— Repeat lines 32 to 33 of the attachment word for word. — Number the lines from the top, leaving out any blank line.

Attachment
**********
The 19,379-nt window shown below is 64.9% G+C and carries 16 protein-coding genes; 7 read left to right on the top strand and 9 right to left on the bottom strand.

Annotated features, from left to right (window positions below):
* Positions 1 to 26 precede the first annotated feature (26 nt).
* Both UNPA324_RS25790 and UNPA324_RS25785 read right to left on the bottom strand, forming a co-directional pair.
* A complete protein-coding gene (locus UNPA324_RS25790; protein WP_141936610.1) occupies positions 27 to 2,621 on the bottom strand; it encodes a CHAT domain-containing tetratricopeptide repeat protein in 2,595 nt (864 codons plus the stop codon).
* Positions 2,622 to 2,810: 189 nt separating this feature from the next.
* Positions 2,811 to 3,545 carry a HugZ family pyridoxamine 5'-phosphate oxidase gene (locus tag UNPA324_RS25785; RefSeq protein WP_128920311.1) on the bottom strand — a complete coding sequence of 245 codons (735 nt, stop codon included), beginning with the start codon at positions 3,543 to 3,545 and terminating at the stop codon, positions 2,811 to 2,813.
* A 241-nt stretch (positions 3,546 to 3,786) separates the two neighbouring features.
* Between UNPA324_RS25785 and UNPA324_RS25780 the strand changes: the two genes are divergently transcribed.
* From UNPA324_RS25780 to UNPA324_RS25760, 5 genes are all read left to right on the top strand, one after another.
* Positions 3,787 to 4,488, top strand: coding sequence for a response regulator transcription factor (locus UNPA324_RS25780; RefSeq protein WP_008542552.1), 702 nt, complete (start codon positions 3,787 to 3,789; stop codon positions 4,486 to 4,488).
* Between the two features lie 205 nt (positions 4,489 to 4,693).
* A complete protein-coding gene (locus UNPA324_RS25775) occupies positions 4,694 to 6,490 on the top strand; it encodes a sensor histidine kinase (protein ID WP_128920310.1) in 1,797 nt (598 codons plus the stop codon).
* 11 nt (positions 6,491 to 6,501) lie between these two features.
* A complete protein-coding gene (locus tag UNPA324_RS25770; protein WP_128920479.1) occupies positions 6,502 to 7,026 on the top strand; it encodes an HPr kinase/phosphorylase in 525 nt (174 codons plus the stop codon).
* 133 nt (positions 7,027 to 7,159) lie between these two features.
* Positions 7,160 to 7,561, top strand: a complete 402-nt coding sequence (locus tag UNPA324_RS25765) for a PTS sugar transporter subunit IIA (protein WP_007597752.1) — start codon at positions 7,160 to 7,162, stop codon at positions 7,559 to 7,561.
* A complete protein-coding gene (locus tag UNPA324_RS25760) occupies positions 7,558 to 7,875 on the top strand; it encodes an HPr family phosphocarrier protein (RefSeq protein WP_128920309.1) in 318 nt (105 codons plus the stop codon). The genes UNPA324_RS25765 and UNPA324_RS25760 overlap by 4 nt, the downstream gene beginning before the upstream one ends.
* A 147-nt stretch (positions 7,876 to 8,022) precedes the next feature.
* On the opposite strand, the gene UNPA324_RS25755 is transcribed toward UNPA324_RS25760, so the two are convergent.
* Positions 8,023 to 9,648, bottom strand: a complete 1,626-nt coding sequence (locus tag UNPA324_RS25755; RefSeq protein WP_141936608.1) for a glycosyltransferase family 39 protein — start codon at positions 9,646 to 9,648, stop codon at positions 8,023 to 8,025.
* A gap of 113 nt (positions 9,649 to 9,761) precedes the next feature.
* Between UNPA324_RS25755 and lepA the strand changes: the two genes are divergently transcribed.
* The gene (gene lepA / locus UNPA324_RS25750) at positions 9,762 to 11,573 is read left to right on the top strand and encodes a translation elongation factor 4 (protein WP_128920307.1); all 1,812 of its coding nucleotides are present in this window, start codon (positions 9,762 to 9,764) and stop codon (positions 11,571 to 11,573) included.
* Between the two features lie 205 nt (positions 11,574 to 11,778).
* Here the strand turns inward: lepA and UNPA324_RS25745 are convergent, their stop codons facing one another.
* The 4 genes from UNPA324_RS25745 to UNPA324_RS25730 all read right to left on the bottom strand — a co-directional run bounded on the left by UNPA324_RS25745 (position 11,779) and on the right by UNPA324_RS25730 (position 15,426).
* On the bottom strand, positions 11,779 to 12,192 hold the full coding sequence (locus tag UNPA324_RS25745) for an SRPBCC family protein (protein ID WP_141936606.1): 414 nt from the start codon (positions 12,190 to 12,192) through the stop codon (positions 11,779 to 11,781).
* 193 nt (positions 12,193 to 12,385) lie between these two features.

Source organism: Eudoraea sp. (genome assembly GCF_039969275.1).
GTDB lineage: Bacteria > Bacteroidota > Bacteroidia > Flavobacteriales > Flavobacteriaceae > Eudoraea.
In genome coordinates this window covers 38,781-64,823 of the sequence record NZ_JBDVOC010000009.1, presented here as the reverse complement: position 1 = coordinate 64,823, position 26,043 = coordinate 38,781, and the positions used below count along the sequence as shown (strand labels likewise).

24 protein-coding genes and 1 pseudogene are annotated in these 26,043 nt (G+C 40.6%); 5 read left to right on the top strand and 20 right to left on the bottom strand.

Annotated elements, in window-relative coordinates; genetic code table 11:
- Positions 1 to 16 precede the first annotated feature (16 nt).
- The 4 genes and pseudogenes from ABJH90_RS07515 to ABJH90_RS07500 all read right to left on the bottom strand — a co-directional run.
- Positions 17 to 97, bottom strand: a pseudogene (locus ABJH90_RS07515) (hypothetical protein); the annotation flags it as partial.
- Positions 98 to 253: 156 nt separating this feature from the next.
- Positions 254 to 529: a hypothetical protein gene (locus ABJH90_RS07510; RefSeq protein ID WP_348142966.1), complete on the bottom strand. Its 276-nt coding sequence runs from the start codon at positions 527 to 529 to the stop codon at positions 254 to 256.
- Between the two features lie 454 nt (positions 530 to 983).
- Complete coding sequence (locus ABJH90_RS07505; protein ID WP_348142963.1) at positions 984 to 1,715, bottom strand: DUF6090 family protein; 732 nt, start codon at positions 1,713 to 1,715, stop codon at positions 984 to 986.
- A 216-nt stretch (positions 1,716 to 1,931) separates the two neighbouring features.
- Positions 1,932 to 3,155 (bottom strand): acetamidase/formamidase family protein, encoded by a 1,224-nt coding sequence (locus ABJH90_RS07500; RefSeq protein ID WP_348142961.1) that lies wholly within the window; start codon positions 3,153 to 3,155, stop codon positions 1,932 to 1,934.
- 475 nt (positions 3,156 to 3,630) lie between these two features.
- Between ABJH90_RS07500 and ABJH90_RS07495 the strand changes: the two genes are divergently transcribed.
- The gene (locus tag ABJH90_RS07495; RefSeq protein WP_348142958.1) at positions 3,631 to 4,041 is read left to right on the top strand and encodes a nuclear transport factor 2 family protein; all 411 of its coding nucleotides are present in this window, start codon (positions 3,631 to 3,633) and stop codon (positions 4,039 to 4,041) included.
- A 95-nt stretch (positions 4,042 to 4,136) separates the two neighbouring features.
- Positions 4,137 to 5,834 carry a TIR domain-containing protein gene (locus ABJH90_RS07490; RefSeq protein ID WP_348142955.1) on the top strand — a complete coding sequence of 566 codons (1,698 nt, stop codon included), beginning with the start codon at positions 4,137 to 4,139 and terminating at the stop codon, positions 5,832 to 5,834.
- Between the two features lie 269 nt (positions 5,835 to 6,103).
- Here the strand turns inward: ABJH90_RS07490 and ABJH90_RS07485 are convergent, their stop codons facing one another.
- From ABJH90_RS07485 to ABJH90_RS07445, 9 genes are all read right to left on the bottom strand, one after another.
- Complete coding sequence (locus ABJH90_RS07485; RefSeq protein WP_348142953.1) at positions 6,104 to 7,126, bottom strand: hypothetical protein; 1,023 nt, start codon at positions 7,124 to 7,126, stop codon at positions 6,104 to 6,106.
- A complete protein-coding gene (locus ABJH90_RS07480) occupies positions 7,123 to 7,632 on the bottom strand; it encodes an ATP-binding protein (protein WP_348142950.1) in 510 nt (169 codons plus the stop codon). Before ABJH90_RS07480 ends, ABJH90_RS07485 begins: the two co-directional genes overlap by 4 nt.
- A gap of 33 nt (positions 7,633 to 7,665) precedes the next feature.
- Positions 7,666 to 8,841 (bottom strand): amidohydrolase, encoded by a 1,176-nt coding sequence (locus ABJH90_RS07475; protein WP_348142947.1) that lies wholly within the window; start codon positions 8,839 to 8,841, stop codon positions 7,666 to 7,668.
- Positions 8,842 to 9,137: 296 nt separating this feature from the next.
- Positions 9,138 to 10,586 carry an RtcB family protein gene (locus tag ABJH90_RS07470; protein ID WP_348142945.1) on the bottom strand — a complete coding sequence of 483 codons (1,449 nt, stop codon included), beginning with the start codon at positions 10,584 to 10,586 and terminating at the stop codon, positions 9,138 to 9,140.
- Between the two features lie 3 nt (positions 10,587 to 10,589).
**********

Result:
In genome coordinates this window covers 38,781-64,823 of the sequence record NZ_JBDVOC010000009.1, presented here as the reverse complement: position 1 = coordinate 64,823, position 26,043 = coordinate 38,781, and the positions used below count along the sequence as shown (strand labels likewise).

24 protein-coding genes and 1 pseudogene are annotated in these 26,043 nt (G+C 40.6%); 5 read left to right on the top strand and 20 right to left on the bottom strand.